Here’s this situation…
Someone is talking to you and half way through the conversation you awaken into the present moment and come to realize you have missed half (or all) of the content? Or possibly, after the person has finished, they ask you a follow up question? (oh no!) And because you have missed the entirety of the conversation, you stumble to reply with a nugget of unmindful wisdom… or simply say, “huh?”.
Guilty as charged!
This is the glowing neon sign which points straight to the meditation cushion for some deep listening practice!
Tips for practicing listening and also a guided meditation by Tara Brach (my favorite teacher!) focusing on listening deeply.
As you practice these skills, remember it is a practice. This skill develops over time. Continue to work when you remember to do so and not to judge yourself when you loose your listening attention. Simply stated, begin again, in the present moment with kindness. You’ll find that as you listen to others, you understand them better and can connect in a more meaningful way.
Listening allows us to understand one another. Without this we are lost or unheard, hurt, and wanting others to see our point of view. Listen Deeply to heal yourself and others.
One beautiful aspect of practicing listening is that no one has to know! You can practice it with anyone, anywhere. One can also choose to tell a close friend, partner, or coworker they are practicing the art of listening, or communication in general. This may allow for accountability or a spring board for communication questions, “How did it feel to be fully listened to? The same? Different?”
- Listen everyday as if for the first time – While talking to your partner, child, co-worker, anyone! Listen as if it were your first conversation, curious and open.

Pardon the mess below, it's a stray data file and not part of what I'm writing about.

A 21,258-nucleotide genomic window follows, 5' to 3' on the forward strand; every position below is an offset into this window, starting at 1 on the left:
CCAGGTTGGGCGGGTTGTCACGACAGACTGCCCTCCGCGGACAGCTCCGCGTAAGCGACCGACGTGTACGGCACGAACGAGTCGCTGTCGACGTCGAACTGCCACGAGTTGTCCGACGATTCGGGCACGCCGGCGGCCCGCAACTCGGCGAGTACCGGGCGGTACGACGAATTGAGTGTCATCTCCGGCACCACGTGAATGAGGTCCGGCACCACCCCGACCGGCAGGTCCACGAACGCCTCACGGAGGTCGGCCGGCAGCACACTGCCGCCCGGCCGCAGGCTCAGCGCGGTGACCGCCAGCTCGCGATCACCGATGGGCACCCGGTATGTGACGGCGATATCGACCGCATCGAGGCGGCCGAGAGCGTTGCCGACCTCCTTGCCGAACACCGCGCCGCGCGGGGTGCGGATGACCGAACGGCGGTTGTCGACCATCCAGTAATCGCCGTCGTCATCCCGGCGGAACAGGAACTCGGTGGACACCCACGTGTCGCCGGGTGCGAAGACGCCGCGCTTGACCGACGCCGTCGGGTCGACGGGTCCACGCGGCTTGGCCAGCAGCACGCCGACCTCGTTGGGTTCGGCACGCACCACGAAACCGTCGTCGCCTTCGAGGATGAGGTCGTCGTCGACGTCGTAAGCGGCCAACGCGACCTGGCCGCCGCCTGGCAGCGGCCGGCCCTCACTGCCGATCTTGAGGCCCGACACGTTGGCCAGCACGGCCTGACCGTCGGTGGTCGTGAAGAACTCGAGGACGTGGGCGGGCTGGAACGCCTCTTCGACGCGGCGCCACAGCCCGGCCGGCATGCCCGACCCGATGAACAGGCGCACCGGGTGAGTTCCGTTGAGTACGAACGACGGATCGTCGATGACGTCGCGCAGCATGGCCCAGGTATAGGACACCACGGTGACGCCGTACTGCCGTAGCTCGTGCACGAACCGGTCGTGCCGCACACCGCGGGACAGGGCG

- Practice Silence – 3 to ten minutes each day resets and recalibrates your hearing and listening capabilities.
- Take off your headphones – although a wonderful invention, allowing us to be in control over what we hear and when do we do, the content and context to which is inputted into our brains. This has turned each of us into our own sound bubble, taking us out of the collective, disconnecting us from our surroundings (people, nature).
- Savor the mundane – the laundry machine, heater, water boiler, shower running, broom across the floor, crunch of snow, door slamming, cars honking, etc.
Practice with a Partner!
The Mindful Listening Exercise
The Mindful Listening exercise involves these steps:
● Step 1: Think of one thing you are stressed about and one thing you look
● Step 2: Share your story with your partner.
● Step 3: Direct your attention to how it feels to speak, how it feels to talk about
something stressful, as well as how it feel to share something positive
● Step 4: Observe your own thoughts, feelings and body sensations both when
speaking and listening.
● Step 5: After each partner has listened and spoken, answer the questions
Listen Up! https://www.ted.com/playlists/92/listen_up
Photo Credit: https://www.ted.com/topics/communication